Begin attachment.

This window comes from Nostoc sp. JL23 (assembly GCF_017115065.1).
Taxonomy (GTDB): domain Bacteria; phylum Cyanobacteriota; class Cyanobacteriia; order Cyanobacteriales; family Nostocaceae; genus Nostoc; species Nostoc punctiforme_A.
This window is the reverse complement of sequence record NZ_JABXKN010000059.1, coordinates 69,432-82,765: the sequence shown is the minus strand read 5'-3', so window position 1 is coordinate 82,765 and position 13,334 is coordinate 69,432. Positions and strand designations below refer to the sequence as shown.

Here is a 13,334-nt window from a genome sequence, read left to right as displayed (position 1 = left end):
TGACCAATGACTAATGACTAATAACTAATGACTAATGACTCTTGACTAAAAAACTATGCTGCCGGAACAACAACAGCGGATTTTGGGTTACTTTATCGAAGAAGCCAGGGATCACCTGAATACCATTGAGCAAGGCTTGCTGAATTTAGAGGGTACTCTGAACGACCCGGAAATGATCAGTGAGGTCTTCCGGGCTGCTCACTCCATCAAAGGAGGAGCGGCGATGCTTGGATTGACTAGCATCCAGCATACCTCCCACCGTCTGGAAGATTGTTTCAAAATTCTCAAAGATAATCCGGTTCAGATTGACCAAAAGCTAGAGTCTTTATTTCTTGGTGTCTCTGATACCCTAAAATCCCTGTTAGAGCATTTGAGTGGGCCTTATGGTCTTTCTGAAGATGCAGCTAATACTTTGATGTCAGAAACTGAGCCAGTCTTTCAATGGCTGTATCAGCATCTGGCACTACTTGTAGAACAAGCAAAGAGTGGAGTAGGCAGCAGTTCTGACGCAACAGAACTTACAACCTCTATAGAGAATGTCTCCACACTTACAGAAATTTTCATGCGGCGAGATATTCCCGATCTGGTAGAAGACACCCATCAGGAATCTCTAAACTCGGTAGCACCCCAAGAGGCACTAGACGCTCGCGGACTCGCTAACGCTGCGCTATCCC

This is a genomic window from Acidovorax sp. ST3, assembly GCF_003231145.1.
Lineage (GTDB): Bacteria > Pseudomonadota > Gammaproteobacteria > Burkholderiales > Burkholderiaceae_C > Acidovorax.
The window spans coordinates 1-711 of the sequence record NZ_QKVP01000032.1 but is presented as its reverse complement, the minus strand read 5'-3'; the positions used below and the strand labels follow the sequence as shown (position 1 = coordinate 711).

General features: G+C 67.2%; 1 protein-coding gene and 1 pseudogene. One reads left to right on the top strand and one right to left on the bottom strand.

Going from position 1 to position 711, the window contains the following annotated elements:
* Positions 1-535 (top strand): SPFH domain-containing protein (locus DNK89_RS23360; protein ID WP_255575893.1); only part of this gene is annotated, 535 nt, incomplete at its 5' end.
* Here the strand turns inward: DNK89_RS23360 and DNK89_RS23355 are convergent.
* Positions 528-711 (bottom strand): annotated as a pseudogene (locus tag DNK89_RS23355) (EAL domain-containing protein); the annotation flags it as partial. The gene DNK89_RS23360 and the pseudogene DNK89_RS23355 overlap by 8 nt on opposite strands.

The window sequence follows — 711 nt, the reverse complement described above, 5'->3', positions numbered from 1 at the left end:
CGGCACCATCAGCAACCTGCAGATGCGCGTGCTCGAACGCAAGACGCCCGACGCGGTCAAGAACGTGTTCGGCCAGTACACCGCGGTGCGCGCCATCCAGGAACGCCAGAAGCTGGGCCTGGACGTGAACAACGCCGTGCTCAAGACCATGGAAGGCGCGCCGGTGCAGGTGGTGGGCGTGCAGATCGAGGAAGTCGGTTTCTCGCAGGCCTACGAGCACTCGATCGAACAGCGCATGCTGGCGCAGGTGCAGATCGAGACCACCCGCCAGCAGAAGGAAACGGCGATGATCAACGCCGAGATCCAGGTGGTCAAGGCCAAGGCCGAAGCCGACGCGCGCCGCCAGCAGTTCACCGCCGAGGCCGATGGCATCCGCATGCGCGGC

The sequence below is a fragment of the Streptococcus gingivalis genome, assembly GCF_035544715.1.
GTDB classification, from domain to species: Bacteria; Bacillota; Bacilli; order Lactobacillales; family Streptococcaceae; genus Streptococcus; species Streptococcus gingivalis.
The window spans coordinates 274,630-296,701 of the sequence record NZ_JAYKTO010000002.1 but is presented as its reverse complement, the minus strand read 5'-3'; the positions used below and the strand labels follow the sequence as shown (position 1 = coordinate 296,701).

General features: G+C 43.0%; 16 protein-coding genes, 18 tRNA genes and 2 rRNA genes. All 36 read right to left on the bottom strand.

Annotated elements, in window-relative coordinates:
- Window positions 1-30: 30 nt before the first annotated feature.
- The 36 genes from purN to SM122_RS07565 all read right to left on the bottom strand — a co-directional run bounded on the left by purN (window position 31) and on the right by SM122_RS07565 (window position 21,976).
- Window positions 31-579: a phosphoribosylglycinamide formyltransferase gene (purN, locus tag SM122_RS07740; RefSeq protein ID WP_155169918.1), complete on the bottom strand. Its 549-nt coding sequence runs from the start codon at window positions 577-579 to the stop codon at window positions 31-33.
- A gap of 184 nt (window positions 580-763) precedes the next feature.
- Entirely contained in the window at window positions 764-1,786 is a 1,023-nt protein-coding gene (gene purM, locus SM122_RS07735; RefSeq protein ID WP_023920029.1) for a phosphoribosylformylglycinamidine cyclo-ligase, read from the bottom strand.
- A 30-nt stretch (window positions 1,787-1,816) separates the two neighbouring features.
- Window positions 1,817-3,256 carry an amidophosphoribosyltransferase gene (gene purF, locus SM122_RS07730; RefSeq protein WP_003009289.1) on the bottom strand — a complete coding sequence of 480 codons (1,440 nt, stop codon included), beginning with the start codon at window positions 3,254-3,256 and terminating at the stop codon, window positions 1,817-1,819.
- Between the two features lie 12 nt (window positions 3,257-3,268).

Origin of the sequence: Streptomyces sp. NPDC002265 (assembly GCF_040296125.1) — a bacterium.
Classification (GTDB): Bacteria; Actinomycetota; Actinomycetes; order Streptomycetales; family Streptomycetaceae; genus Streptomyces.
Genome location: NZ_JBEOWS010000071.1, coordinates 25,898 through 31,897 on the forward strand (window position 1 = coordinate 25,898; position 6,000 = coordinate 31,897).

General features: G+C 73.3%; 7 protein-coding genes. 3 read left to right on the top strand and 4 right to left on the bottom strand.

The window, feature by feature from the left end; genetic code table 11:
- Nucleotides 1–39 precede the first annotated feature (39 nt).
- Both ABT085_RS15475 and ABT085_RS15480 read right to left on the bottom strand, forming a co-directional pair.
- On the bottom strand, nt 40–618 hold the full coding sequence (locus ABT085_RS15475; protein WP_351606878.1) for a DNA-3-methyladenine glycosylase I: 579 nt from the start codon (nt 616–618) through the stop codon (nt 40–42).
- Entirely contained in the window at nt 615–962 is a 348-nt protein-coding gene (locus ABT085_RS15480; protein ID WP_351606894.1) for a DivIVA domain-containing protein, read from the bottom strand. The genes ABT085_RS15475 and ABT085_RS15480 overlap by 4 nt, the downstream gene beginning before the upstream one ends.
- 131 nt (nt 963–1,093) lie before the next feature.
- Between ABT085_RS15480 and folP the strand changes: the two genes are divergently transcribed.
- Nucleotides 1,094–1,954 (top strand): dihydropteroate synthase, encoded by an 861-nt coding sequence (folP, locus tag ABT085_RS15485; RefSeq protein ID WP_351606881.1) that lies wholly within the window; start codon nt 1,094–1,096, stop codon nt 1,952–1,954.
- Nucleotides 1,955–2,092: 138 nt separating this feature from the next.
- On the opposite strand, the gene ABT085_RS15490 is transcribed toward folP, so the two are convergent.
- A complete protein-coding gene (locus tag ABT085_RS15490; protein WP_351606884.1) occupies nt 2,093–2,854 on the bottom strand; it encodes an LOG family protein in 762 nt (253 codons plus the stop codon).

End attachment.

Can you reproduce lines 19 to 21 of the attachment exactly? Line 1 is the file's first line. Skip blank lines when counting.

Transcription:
General features: G+C 43.0%; 16 protein-coding genes, 18 tRNA genes and 2 rRNA genes. All 36 read right to left on the bottom strand.

Annotated elements, in window-relative coordinates:
- Window positions 1-30: 30 nt before the first annotated feature.